Materialized view logs?  Hmmm I'm checking this. I know there are 2 materialized views  but not sure about the logging.  

This didn't just happen on one database, I just finished migrating 6 databases from 12c to 19c and they all had the same behavior.  I was thinking it must be something set by default in 19c that is different than 12c.  
There are a lot of queue tables though.

DrSQL - Scott Anderson

If it’s not specified at the table level, pct_increase uses the tablespace default. You can see it I. User_tablespaces when logged on as sys or / as sysdba. The queue table comment is also interesting if there’s nothing dequeing (no subscribers active), although that wouldn’t have been an immediate issue.

there’s always tweaking of the block header size and differences based on transaction latch area, etc. usual it’s not a lot.

Compression is not active if your tables say disabled.

a final issue is the O/S blocking or clustering factor. Just because Oracle works with 8k “blocks” doesn’t mean it aligns perfectly with your storage. Pretty unusual for it to be a big deal, but it happens.

I still don’t know how much storage the old database versus the new one uses.
Julie Kurpa

ASKER
I'm checking tablespaces now.

All the databases I migrated to 19c so far work fine except for one.  We've been plagued with performance issues where the ORACLE.EXE (in Windows) will use all the CPU.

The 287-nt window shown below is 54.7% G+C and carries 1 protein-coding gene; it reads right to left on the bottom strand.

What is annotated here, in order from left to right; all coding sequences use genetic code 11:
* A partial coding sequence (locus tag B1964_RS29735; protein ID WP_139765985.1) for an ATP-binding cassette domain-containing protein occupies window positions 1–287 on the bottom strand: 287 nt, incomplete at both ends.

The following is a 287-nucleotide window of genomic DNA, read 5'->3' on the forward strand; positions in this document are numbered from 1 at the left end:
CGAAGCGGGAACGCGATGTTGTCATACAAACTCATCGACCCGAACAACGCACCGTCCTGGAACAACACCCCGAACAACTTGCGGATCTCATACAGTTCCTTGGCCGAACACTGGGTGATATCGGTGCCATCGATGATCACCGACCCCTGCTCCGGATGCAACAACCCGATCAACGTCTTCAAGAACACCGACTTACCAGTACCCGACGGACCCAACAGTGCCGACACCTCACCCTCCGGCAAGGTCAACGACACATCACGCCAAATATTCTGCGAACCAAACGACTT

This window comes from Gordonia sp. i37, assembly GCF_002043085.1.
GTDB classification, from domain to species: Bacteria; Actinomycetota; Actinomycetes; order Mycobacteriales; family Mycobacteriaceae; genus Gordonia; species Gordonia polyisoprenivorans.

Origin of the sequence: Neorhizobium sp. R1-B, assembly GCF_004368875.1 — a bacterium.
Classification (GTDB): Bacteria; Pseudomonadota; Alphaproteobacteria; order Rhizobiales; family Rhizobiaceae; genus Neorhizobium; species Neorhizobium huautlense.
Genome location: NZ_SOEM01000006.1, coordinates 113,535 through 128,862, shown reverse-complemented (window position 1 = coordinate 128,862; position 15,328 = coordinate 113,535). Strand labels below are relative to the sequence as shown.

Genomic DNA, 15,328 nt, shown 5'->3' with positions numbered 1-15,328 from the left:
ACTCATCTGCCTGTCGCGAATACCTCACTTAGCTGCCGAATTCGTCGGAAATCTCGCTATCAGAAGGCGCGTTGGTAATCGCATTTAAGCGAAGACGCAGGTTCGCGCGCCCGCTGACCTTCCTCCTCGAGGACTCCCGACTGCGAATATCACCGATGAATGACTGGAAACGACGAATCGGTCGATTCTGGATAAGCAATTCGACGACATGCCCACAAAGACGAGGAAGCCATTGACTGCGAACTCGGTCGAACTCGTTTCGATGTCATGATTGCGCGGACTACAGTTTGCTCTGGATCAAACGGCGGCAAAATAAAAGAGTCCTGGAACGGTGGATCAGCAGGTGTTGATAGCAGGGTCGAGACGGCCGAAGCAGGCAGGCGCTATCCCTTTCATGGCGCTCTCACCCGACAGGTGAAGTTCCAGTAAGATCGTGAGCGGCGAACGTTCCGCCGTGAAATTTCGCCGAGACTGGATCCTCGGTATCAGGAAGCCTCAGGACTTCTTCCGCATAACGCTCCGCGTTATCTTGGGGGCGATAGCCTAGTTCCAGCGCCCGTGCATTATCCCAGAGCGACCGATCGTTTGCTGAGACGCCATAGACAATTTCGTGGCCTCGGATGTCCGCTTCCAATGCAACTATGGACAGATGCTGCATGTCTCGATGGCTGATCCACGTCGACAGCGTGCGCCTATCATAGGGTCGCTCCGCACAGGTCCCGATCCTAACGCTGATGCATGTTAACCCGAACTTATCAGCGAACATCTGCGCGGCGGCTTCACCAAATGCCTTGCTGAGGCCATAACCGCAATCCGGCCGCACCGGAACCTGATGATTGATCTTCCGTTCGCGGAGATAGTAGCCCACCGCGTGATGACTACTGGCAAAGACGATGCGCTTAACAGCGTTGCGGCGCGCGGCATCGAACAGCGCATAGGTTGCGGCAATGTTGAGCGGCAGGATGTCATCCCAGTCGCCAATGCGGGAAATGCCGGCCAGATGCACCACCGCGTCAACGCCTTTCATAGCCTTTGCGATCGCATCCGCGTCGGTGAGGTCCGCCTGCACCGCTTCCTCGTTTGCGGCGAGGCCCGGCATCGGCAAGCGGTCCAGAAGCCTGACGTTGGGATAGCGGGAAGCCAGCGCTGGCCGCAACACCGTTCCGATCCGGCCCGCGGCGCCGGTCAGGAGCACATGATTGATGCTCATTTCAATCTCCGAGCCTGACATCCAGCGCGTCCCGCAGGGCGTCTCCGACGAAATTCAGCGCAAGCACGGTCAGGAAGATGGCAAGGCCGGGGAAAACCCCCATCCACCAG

We increased CPU from 8 to 16 which at least allows the users to get their work done.  

There are a lot of parse errors being written to the alert log from the application (that did not appear when running the application in 12c). After 4 months, the vendor finally made some changes to correct the parse errors.  We haven't reduced CPU back to 8 yet because things are still kind of wonky and I think there may be some 19c issues that we are dealing with as well.

For example, a nightly batch job suddenly runs 10 hours instead of 5 hours last night.  No reason.  Same wait events as prior runs, same data, same explain plans.  Ugh.

This is the database with all the queue tables.  

I have two SRs open with Oracle and haven't gotten anywhere with them.  None of their suggested parameter changes have helped and they don't seem to listen.

This is just me venting.  I may open a question on this to see if any experts can help me with tuning 19c.  Unfortunately I don't have the old 12c of this particular database available any more.